Survey: Penn State Univ. offers top supply chain graduate degree
Gartner study also finds industry paychecks on the rise, with average starting salary for an MBA with a supply chain concentration at $88,935.
|Top 25 2018 North American Graduate Supply Chain Programs|
|1||Pennsylvania State University|
|2||University of Michigan|
|3||University of Tennessee|
|4||Michigan State University|
|6||University of Minnesota|
|7||Massachusetts Institute of Technology|
|8||Arizona State University|
|9||The University of Texas at Dallas|
|10||University of Wisconsin-Madison|
|11||Georgia Institute of Technology|
|14||Ohio State University|
|15||North Carolina State University|
|16||Texas Christian University|
|17||Wayne State University|
|18||University of Southern California|
|20||The University of Texas at Austin|
|21||University of South Carolina|
|23||University of Houston|
|24||University of Washington|
|25||University of San Diego|
|Source: Gartner (September 2018)|
The top-ranked supply chain graduate program in North America is Pennsylvania State University, based on a biennial survey conducted by the research firm Gartner Inc. that evaluates schools' curricula, experiential content, and public reputations, the firm said Thursday.
The survey also showed that supply chain paychecks are on the rise industry-wide. According to Gartner, the average starting salary for a master of business administration (MBA) graduate with a supply chain concentration is $88,935, up from $83,597 in 2016. Likewise, the average starting salary for a student holding a master of science in supply chain management (MSSCM) degree is $83,066, up from $79,232.
Stamford, Conn.-based Gartner surveys and ranks universities in the U.S. and Canada every other year, in order to help recruiters like chief supply chain officers (CSCOs), heads of supply chain strategy, and supply chain human resources (HR) partners to identify the programs best equipped to help them hire the right talent, the firm said.
This year, Gartner collected responses from 46 qualifying schools that replied to its survey and produced a top-25 ranking of both undergraduate programs and of advanced degree programs, including either campus-based or hybrid online/campus approaches.
The results showed that Pennsylvania State University led the graduate rankings for the second time in a row, while the University of Michigan moved up two spots to number two, and the University of Tennessee was ranked number three. See attached graphic for the full list of all 25 schools.
The survey also revealed several trends in supply chain education, including a rapid growth in the number of academic programs being offered. The number of one-year or part-time MSSCM programs grew by two-thirds in two years, from 18 programs in 2016 to 30 programs in 2018, according to Dana Stiffler, research vice president at Gartner.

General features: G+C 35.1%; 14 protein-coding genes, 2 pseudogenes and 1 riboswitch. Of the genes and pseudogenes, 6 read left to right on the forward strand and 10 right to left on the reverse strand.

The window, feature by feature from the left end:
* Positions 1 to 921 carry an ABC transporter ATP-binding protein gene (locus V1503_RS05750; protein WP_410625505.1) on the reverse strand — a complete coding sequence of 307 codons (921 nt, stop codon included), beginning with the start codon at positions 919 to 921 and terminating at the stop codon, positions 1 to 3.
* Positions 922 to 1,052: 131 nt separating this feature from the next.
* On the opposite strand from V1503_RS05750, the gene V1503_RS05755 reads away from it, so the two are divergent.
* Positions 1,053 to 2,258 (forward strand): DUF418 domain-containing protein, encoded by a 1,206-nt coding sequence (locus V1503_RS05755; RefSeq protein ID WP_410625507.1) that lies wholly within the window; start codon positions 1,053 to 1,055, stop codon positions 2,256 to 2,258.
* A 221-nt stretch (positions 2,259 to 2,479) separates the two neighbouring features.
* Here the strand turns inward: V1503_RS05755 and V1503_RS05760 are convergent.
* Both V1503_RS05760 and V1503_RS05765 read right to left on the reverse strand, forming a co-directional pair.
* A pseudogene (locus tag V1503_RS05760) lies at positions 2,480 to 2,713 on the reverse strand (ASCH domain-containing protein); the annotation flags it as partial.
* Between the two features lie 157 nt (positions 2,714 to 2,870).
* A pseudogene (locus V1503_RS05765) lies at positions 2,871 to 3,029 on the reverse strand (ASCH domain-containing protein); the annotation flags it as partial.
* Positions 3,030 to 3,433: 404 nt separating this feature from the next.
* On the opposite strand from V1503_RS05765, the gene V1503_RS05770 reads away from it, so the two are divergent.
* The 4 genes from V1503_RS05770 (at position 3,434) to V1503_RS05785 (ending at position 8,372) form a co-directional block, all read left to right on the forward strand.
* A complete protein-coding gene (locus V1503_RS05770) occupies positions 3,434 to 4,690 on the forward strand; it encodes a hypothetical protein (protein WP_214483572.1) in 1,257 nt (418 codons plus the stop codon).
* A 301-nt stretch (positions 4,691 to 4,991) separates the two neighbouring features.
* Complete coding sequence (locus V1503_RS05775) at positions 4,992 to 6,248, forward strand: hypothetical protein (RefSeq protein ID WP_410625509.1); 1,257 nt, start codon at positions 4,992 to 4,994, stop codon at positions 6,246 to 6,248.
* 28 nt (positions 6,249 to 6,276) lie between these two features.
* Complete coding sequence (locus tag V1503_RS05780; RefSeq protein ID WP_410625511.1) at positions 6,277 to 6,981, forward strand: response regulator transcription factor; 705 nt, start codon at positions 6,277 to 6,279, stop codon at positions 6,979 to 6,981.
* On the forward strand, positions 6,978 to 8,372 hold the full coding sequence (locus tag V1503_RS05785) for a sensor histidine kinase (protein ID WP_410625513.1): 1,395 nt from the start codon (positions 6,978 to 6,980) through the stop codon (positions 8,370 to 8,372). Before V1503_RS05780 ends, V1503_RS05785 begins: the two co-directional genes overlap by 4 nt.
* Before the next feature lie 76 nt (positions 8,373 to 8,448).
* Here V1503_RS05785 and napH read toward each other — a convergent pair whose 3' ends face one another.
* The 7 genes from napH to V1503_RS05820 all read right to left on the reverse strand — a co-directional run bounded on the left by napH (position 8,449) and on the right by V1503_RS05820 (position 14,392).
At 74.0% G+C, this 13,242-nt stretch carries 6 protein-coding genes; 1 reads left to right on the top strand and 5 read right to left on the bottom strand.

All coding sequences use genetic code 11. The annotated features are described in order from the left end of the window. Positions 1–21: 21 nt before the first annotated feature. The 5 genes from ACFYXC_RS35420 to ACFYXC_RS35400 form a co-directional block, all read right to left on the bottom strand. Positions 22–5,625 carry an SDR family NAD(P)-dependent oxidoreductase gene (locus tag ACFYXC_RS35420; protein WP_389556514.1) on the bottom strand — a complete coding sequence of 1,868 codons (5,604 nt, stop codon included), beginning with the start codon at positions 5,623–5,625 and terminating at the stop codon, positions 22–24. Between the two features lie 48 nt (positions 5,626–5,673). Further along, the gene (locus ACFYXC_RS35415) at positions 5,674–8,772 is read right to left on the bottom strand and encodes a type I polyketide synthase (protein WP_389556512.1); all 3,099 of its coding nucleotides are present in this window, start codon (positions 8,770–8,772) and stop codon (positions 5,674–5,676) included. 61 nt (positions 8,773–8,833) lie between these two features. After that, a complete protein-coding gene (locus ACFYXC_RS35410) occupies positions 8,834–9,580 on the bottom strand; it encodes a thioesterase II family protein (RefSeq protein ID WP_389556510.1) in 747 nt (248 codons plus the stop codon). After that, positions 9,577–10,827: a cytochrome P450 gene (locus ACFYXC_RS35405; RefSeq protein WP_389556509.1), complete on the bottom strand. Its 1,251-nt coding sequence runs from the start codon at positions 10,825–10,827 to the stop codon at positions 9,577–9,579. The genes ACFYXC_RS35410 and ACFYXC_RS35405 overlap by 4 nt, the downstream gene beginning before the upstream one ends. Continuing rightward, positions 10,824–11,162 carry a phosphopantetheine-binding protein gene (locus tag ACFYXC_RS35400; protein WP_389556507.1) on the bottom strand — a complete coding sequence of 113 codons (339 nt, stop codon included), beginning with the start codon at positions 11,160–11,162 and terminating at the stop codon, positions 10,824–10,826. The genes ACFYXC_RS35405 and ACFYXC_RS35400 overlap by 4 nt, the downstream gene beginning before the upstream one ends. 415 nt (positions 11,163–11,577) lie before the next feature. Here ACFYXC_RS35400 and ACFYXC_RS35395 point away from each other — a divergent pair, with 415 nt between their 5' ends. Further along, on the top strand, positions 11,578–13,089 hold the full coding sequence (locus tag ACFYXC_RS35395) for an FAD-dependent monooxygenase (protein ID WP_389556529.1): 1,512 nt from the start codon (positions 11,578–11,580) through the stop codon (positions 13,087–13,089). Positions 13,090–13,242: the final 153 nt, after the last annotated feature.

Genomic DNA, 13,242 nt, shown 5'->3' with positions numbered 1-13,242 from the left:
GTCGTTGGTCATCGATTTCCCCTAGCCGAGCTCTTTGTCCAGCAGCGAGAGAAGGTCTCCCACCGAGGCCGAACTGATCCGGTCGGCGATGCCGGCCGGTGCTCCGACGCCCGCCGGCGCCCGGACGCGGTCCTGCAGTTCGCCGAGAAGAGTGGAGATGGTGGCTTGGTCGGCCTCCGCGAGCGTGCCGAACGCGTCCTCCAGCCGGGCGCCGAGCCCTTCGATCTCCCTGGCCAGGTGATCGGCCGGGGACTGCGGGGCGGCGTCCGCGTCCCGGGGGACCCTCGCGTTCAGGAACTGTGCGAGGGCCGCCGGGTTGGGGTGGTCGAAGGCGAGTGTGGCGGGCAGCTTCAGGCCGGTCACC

Another trend is the increasing role that technology plays in supply chain education. Seventy-nine percent of supply chain MBA programs now feature dedicated technology content, up from fewer than half of the programs in 2016. MSSCM programs showed a similar change, with 83 percent offering dedicated technology content, compared to just two-thirds of the programs in 2016, Gartner said.
A third trend revealed by the analysis is that the new generation of students shows much broader diversity in gender and ethnicity than past classes. "Graduates on average are more diverse than the supply chain organizations that want to hire them, with women accounting for 37 percent of the supply chain graduate student population and ethnic minorities for 48 percent," Stiffler said.
Gartner did not supply specific demographic data for the portion of minorities currently employed in supply chain jobs. But in an email, Stiffler said the student profile is more diverse than data drawn from research group The Brookings Institution, U.S. Census data on the general population, and Gartner's work with its supply chain clients.
In relation to gender, Gartner's annual Women in Supply Chain Survey shows that about 37 percent of the average supply chain organization is female, which is comparable to the advanced degree population but lags behind the 40 percent of supply chain undergraduate programs that are female, she said.
Editor's note: This story was revised on Sept. 10 to include more information about Gartner's data.
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